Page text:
In what was a major diplomatic win for India, unanimity was reached in the Delhi Declaration. With the support of the United States and other member nations, the declaration used the language of war, and called for the protection of sovereignty, territorial integrity and peace, signalling the growing importance of the Global South. India secured permanent membership for the African Union, which comprises more than 50 countries, a tremendous win for the post-colonial world. Like the nations of Africa and Latin America, India, too, has a painful history of colonialism, its wealth drained by centuries of racist plunder. Against this historical backdrop, the inclusion of Africa is highly symbolic, as only South Africa was a member until now. The announcement and MoU for an ambitious economic corridor connecting India, Europe and the Middle East, to also include the United States, France, Saudi Arabia, the UAE, Germany and Italy, was also huge. As President Joe Biden announced, this new development initiative will bridge ports to facilitate ease of trade, export clean energy, improve digital inclusion, and spur economic growth.

Any policy disagreements aside, Britain’s Prime Minister Rishi Sunak won many hearts with his genuine warmth and charisma. Mr Sunak emphasised his Indian cultural heritage and faith, expressing support for a deeper bilateral relationship. Mr Sunak, not just a head of government but a seasoned statesman, said it was not for him to instruct the Global South on what position to take on global wars. A substantive Indo-UK trade agreement is likely. Some South Asian analysts said the change of heart of a few Western commentators, who had earlier greatly upset international audiences with their colonial arrogance and who were now talking of multi-polarity and praising India, was also a win. But two prominent Delhi-based news hosts dismissed them as “players” who could be trusted to do anything to stay in the game.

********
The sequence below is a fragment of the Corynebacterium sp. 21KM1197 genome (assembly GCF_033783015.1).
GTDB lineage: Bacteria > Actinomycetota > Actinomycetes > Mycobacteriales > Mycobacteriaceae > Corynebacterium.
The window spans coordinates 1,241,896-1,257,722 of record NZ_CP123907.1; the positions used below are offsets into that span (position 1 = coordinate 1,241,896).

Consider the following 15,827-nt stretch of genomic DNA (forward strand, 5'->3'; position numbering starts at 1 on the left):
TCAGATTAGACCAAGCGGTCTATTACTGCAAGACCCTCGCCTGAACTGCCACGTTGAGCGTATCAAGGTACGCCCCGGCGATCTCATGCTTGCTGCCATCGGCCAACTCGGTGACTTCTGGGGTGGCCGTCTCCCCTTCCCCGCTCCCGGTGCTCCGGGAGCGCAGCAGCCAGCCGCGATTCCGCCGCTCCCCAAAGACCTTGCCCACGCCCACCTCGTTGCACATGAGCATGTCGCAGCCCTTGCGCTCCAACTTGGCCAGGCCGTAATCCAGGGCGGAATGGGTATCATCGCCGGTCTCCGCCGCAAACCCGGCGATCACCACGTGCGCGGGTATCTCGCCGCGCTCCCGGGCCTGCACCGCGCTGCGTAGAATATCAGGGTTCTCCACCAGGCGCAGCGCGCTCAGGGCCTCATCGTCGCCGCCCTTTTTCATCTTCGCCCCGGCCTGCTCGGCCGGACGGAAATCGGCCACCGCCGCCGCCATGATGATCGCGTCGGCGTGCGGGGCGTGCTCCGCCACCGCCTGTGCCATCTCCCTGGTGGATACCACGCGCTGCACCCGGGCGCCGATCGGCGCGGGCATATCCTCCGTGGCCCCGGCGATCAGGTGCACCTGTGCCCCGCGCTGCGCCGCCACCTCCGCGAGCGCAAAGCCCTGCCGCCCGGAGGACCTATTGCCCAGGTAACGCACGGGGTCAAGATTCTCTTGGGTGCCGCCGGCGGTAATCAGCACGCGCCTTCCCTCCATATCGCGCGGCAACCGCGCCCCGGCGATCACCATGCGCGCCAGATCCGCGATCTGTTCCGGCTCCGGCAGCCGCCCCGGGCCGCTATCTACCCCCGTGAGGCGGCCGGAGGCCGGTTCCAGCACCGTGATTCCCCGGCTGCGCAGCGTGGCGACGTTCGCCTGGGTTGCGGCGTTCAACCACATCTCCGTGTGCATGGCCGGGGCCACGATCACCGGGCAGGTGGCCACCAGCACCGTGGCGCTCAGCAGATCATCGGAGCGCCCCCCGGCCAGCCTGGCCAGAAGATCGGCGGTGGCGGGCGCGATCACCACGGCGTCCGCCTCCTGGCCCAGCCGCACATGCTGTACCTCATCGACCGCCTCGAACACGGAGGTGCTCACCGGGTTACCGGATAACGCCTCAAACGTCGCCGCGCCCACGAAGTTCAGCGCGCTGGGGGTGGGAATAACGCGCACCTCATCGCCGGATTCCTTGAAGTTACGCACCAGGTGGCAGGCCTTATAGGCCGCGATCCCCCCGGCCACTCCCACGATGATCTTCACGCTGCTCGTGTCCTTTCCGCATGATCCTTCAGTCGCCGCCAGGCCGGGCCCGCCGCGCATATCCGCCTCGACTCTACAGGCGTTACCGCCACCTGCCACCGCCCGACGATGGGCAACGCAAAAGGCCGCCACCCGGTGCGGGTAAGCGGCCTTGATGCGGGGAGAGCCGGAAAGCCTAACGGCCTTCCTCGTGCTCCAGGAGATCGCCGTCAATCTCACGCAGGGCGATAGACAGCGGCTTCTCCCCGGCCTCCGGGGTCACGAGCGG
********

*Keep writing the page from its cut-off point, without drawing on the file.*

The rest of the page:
Meanwhile, one man who is getting a lot of respect from across the political spectrum is India’s brilliant external affairs minister, Subrahmanyam Jaishankar, who must be credited for his post-colonial vision and courageous leadership.

At the same time, and for all the big wins coming out of this summit of eagles and falcons, its “smaller” successes must also be celebrated, especially as the bigger plans will have to surmount big challenges. Years ago, I became fascinated with the hummingbird, that tiniest bird of the Americas which, despite its small size, catches everyone’s eye with its effervescent colours and uniquely structured wings that flap and fly at an incredible speed. A hardworking creature that outlives bigger birds, hummingbirds pollinate flowers, disperse seeds and control the insect population. What had struck me most, though, was how some larger predatory birds, annoyed by the hummingbird’s visibility and vibrant colours, attack and feast on it as a group.